Wednesday, March 19, 2008
Hampi was the capital of the erstwhile Vijayanagar Empire. In its heyday it was a magnificent city with countless temples and palaces. The city was robbed of all its grandeur in 1565 AD when it was attacked by the Mughals. The remains of the city transport you back into the bygone era.
As we drove into Hampi, I felt as though we were on the sets of an Indiana Jones movie. The huge boulders scattered everywhere and the ruins resembled a movie scene. We arrived at the Hampi Bazaar. The Hampi Bazaar is the hub from where one can explore the entire area. It was a pleasant June morning and it was drizzling. We decided that the best way to have a look at the ruins was on a 2-wheeler. Accordingly we hired 3 bikes and started off after a hearty breakfast to enjoy the good weather.
The Hampi Bazaar is essentially a walkway with tiny shops and restaurants on both the sides and leads you straight to the Virupaksha temple. The temple is a 12-storied structure and is the tallest in Hampi. Some scenes from the movie “The Myth” were shot in this temple.
We had to visit a lot of places in the 2 days that we had on hand. We managed to visit the Queen’s bath, (which used to be the bathing place of the royal women), the underground Shiva temple (that was dark inside and probably inhabited by a colony of bats) the Vithala Temple Complex (also known as the “Sa Re Ga Ma” temple because of the musical pillars in the temple.) Each pillar is known to produce a distinct musical note when you knock it with your fingers or a slender stick. There was a sign that said – “Do Not Touch The Pillars”. Our guide informed us that the over enthusiastic visitors inadvertently damaged the pillars by knocking on them with stones and stout sticks. The sign was put up to prevent further damage to the structure. This temple is a UNESCO world heritage monument for the musical pillars and the stone chariot that it houses. We were also informed that there are only 3 such chariots in India – one each in – Hampi, Puri and Mahabalipuram.
We saw some really huge monolithic idols - the Sasivekalu Ganesh, the huge Lakshminarayana idol, the Badavalinga, the Monolithic Bull and the Kadelakalu Ganesh to name a few. We also visited The Royal Enclosure, the Riverside ruins, Sugreeva’s Cave, Achyuta Raya’s temple and the Hazara Rama Temple.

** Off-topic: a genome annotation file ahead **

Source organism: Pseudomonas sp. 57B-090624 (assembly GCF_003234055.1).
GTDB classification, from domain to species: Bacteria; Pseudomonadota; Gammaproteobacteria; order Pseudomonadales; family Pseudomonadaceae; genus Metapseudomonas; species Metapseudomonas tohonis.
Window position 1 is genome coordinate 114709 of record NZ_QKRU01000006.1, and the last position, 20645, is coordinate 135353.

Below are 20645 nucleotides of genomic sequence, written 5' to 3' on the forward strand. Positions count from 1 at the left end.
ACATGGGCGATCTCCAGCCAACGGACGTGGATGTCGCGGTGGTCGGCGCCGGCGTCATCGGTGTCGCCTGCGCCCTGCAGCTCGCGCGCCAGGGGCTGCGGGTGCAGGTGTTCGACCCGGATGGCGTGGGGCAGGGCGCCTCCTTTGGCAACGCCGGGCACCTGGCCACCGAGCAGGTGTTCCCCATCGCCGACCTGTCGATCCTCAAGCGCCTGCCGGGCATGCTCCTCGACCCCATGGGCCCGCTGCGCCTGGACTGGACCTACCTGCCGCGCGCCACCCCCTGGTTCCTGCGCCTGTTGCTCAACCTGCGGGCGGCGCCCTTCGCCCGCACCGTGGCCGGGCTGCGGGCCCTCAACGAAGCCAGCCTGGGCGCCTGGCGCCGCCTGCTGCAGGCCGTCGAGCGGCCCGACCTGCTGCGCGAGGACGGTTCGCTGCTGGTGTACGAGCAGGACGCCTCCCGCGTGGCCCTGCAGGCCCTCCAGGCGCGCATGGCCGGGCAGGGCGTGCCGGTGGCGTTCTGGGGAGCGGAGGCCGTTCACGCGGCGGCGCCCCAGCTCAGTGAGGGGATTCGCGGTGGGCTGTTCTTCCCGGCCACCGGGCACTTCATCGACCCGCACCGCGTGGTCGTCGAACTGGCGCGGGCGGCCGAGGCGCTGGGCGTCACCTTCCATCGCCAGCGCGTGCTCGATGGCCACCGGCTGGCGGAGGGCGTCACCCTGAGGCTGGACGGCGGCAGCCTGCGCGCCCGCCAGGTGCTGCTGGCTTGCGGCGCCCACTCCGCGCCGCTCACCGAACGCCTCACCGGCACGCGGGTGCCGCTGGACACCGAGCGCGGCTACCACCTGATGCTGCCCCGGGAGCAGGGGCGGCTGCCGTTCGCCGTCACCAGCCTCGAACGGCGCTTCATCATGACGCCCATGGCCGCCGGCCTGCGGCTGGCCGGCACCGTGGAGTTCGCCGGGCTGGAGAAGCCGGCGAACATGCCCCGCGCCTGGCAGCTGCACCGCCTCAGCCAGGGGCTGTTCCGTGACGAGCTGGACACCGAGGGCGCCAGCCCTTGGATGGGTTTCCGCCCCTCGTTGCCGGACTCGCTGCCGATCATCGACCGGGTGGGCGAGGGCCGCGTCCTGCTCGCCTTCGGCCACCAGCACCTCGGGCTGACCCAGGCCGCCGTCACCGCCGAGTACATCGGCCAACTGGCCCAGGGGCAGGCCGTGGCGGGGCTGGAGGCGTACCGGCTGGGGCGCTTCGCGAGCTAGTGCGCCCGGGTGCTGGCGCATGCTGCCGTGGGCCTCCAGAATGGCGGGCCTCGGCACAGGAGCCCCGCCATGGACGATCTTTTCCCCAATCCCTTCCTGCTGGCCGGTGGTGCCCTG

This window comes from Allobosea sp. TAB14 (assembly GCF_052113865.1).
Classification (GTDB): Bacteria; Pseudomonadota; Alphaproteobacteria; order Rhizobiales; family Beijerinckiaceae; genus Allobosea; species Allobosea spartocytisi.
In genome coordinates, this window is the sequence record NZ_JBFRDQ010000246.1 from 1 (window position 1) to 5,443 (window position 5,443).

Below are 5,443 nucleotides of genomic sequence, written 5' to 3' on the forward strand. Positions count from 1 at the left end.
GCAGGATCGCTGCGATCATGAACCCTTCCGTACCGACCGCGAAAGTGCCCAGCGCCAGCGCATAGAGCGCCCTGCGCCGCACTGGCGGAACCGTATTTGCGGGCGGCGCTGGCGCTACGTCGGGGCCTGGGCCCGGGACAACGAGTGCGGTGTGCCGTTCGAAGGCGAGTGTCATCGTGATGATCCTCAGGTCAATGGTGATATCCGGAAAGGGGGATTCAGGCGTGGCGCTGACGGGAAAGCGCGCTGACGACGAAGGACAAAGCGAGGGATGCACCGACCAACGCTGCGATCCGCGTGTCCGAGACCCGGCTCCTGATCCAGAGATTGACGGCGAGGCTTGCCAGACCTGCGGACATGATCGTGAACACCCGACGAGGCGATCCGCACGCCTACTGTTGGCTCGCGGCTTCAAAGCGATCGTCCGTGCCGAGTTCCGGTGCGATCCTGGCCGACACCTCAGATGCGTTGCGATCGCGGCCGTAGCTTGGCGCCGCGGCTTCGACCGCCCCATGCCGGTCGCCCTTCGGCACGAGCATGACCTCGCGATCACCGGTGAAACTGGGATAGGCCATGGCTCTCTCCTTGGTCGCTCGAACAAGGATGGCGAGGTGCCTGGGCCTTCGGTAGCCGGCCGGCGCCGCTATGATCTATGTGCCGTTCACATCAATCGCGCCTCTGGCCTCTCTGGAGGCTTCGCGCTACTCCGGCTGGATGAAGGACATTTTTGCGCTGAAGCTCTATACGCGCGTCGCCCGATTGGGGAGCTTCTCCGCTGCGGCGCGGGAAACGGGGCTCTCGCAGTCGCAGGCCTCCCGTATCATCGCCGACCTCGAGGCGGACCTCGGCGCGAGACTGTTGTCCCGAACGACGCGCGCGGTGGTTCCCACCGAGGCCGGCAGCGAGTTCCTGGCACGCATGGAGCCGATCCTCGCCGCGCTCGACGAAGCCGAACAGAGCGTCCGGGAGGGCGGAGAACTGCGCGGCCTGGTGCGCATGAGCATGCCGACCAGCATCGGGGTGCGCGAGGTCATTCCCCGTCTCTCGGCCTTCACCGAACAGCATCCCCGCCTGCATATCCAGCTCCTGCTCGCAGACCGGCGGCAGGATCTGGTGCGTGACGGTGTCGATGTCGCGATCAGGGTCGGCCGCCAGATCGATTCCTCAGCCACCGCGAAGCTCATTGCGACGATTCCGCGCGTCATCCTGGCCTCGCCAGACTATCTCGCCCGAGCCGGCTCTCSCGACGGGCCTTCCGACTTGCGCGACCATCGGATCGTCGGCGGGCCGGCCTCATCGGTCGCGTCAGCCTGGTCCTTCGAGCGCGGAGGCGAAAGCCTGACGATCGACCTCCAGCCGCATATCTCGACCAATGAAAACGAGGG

We also spent some time on the rocky river bank and went for a coracle ride. This was my first coracle ride and I thoroughly enjoyed it. The river was calm, and the cool breeze made it even more enjoyable. Before we disembarked from the coracle, the boatman sent the coracle into a spin. That was his trademark!
We had our lunch at the Mango Tree Restaurant. It is a very cozy place nestled in a banana plantation. We walked through the plantation and reached the restaurant which is on the banks of the Tungabhadra and offers a spectacular view of the river. The seating arrangement was unique. It was a terraced floor facing the river and a huge mango tree stood in the middle. That’s how the restaurant got its name. Because of the rain we had to sit inside and couldn’t get a chance to sit on the straw mats spread out on the terraced floor.
After 2 days of driving around Hampi we headed back to Hospet to board our train to Hyderabad. A week after returning from Hampi, I saw the movie “The Myth”. I did not have any difficulty in identifying the various temples and monuments featured in the movie. Hampi was a wonderful experience and I would surely go back there again.
Hyderabad > Hospet by Rayalaseema Express
Train No: 7416 for Hyderabad to Hospet
Train No:7429 for Hospet to Hyderabad
Hospet > Hampi by Local Bus: Rs 10
Hospet > Hampi by Auto-rickshaw: Rs 100
Hospet > Hampi by Auto-rickshaw (shared) : Rs 15/25 per head.
Bicycle & Moped rental
Bicycle : Rs 30 per day
Moped : Rs 150 per day (petrol Rs 50 per litre - this was in 2006-2007)